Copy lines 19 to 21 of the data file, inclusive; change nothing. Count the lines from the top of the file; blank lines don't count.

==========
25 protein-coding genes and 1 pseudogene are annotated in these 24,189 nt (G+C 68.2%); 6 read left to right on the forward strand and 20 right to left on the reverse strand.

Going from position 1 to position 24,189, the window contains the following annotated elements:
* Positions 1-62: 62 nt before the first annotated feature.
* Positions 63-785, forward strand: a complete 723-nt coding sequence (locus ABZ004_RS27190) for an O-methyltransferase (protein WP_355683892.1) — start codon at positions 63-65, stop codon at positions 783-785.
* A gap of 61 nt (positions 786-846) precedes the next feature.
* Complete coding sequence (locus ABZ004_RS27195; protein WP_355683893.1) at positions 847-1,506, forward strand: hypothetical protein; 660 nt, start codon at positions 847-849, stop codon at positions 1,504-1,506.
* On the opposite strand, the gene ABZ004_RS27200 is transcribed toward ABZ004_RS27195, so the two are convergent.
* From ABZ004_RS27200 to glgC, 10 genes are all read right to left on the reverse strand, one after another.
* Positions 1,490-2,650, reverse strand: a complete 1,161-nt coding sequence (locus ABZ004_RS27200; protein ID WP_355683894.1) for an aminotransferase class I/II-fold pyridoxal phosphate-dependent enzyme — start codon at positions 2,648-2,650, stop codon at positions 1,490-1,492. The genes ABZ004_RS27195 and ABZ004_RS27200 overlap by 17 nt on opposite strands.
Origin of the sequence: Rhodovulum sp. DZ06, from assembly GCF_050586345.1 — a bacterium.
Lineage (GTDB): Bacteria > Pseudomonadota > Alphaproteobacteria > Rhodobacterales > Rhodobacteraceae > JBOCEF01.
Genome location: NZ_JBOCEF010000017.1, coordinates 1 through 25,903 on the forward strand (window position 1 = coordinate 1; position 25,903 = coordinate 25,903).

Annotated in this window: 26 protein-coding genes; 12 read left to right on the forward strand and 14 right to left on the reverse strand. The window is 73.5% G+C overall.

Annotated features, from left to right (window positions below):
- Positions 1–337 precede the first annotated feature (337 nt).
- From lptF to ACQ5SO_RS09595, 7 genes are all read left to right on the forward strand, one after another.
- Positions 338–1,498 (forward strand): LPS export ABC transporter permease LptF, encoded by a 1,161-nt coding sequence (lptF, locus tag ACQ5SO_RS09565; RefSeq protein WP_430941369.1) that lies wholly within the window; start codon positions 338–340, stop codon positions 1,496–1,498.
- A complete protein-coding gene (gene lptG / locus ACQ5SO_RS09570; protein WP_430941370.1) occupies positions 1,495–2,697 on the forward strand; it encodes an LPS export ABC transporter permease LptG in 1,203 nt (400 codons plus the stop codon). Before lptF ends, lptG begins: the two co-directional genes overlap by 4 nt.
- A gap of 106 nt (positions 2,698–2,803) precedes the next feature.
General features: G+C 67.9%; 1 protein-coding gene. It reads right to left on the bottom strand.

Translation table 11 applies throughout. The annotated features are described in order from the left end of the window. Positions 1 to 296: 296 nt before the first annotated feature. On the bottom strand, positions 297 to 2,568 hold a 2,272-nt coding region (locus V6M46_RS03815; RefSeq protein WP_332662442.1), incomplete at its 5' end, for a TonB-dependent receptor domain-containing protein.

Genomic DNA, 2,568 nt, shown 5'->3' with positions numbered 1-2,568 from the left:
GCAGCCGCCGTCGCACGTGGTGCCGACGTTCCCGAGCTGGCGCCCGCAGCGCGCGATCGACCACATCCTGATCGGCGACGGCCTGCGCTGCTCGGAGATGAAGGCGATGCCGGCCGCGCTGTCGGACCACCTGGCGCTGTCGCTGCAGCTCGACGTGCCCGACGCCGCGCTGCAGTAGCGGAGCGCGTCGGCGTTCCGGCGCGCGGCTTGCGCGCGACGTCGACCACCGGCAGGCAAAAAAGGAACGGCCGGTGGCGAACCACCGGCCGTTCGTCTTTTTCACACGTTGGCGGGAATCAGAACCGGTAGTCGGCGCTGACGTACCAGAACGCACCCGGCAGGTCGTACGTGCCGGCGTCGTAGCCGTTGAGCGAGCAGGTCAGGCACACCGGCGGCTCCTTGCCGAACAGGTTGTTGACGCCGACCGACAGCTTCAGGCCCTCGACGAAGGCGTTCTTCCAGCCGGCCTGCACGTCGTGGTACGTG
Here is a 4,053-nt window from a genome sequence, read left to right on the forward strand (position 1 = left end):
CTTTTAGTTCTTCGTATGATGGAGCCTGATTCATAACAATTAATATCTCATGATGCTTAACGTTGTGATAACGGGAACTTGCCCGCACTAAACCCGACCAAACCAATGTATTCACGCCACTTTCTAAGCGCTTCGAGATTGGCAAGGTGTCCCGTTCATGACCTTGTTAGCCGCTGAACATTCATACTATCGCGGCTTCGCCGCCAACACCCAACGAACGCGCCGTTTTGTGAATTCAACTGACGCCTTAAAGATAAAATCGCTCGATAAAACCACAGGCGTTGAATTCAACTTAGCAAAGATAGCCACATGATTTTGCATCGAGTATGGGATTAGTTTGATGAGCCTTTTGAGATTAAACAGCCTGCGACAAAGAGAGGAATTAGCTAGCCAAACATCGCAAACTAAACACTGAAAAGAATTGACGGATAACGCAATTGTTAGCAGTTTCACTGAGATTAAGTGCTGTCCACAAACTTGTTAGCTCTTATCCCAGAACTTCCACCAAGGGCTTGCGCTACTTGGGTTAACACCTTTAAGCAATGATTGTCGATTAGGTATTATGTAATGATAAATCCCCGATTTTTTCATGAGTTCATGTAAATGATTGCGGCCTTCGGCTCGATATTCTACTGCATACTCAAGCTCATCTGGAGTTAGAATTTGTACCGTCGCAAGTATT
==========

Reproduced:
- A gap of 106 nt (positions 2,698–2,803) precedes the next feature.
General features: G+C 67.9%; 1 protein-coding gene. It reads right to left on the bottom strand.

Translation table 11 applies throughout. The annotated features are described in order from the left end of the window. Positions 1 to 296: 296 nt before the first annotated feature. On the bottom strand, positions 297 to 2,568 hold a 2,272-nt coding region (locus V6M46_RS03815; RefSeq protein WP_332662442.1), incomplete at its 5' end, for a TonB-dependent receptor domain-containing protein.